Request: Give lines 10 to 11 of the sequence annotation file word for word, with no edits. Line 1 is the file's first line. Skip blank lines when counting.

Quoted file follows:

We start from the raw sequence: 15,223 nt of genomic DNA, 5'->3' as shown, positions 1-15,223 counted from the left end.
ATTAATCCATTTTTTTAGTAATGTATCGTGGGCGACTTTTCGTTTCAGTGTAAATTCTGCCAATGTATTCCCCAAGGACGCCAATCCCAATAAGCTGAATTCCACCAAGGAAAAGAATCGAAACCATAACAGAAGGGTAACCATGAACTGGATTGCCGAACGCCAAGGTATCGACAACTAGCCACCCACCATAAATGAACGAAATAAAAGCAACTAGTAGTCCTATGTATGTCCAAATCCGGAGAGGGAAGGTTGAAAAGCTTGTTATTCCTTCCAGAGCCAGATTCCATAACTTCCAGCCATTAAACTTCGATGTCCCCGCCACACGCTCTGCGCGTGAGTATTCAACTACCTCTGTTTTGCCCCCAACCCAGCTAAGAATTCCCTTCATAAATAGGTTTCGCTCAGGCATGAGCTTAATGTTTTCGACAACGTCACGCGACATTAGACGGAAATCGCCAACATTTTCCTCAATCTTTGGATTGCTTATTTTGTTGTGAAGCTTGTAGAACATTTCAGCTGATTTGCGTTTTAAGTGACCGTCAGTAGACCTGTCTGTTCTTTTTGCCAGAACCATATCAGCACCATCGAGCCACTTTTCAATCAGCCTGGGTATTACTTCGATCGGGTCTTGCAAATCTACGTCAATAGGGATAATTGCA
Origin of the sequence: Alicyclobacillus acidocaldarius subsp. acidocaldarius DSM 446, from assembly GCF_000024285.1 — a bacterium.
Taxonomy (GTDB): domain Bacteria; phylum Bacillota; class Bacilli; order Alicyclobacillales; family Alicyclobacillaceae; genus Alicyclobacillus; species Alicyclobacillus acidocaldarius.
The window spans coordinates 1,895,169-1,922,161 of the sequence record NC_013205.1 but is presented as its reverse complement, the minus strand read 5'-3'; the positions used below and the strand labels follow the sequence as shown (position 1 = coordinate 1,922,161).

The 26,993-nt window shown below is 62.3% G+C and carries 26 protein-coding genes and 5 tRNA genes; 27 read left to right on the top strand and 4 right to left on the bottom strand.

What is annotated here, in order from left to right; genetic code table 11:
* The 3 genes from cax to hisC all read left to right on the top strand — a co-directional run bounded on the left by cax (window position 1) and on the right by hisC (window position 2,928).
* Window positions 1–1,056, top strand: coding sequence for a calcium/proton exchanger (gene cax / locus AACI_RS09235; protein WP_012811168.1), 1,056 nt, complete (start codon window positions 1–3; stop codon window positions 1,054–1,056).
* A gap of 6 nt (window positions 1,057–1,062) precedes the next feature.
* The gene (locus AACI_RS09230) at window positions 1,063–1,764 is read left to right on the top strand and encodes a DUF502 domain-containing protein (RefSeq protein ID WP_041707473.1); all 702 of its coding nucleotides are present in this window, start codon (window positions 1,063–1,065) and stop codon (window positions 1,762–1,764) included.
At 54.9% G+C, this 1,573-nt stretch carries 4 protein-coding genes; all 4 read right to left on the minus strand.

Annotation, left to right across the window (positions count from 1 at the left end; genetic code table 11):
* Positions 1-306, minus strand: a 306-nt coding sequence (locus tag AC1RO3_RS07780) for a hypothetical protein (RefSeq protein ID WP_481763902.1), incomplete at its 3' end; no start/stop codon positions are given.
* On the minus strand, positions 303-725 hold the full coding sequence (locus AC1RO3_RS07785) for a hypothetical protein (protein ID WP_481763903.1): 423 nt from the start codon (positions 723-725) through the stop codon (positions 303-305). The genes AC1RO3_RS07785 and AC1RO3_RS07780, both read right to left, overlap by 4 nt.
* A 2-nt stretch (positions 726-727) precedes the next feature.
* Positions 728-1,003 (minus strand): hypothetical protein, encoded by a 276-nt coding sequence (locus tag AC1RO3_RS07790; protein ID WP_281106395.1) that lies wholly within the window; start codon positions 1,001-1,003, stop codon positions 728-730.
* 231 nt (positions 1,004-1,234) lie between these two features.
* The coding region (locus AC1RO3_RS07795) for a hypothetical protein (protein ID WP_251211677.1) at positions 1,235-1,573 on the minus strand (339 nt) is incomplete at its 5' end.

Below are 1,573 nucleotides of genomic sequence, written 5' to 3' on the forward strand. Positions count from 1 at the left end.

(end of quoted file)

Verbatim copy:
* A gap of 6 nt (window positions 1,057–1,062) precedes the next feature.
* The gene (locus AACI_RS09230) at window positions 1,063–1,764 is read left to right on the top strand and encodes a DUF502 domain-containing protein (RefSeq protein ID WP_041707473.1); all 702 of its coding nucleotides are present in this window, start codon (window positions 1,063–1,065) and stop codon (window positions 1,762–1,764) included.